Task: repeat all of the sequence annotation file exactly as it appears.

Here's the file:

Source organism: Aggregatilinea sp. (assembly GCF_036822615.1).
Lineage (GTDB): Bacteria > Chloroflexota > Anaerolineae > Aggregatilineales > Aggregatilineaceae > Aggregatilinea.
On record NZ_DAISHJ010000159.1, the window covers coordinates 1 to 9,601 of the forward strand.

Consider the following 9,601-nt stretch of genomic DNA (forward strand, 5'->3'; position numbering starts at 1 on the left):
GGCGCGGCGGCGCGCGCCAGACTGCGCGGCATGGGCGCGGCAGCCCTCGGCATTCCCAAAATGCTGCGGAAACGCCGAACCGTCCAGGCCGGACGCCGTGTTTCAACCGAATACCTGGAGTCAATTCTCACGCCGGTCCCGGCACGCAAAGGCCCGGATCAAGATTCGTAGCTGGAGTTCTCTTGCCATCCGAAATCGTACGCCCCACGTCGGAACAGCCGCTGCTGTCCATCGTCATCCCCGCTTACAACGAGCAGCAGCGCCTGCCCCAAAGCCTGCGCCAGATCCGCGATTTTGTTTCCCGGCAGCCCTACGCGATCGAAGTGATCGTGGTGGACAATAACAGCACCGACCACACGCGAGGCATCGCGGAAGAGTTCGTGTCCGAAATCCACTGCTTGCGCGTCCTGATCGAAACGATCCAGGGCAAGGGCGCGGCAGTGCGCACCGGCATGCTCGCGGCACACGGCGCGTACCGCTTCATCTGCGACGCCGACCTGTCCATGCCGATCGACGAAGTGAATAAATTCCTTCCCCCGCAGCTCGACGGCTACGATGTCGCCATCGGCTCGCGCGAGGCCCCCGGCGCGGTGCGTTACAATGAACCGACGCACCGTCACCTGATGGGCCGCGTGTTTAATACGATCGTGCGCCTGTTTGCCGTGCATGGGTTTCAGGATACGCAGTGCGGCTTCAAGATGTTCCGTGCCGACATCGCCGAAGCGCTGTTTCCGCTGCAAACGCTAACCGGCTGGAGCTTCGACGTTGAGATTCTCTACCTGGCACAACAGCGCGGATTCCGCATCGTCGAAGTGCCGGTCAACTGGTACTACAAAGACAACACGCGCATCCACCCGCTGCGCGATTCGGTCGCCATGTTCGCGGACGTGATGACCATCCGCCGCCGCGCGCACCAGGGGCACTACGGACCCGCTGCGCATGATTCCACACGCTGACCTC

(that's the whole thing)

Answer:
Source organism: Aggregatilinea sp. (assembly GCF_036822615.1).
Lineage (GTDB): Bacteria > Chloroflexota > Anaerolineae > Aggregatilineales > Aggregatilineaceae > Aggregatilinea.
On record NZ_DAISHJ010000159.1, the window covers coordinates 1 to 9,601 of the forward strand.

Consider the following 9,601-nt stretch of genomic DNA (forward strand, 5'->3'; position numbering starts at 1 on the left):
GGCGCGGCGGCGCGCGCCAGACTGCGCGGCATGGGCGCGGCAGCCCTCGGCATTCCCAAAATGCTGCGGAAACGCCGAACCGTCCAGGCCGGACGCCGTGTTTCAACCGAATACCTGGAGTCAATTCTCACGCCGGTCCCGGCACGCAAAGGCCCGGATCAAGATTCGTAGCTGGAGTTCTCTTGCCATCCGAAATCGTACGCCCCACGTCGGAACAGCCGCTGCTGTCCATCGTCATCCCCGCTTACAACGAGCAGCAGCGCCTGCCCCAAAGCCTGCGCCAGATCCGCGATTTTGTTTCCCGGCAGCCCTACGCGATCGAAGTGATCGTGGTGGACAATAACAGCACCGACCACACGCGAGGCATCGCGGAAGAGTTCGTGTCCGAAATCCACTGCTTGCGCGTCCTGATCGAAACGATCCAGGGCAAGGGCGCGGCAGTGCGCACCGGCATGCTCGCGGCACACGGCGCGTACCGCTTCATCTGCGACGCCGACCTGTCCATGCCGATCGACGAAGTGAATAAATTCCTTCCCCCGCAGCTCGACGGCTACGATGTCGCCATCGGCTCGCGCGAGGCCCCCGGCGCGGTGCGTTACAATGAACCGACGCACCGTCACCTGATGGGCCGCGTGTTTAATACGATCGTGCGCCTGTTTGCCGTGCATGGGTTTCAGGATACGCAGTGCGGCTTCAAGATGTTCCGTGCCGACATCGCCGAAGCGCTGTTTCCGCTGCAAACGCTAACCGGCTGGAGCTTCGACGTTGAGATTCTCTACCTGGCACAACAGCGCGGATTCCGCATCGTCGAAGTGCCGGTCAACTGGTACTACAAAGACAACACGCGCATCCACCCGCTGCGCGATTCGGTCGCCATGTTCGCGGACGTGATGACCATCCGCCGCCGCGCGCACCAGGGGCACTACGGACCCGCTGCGCATGATTCCACACGCTGACCTC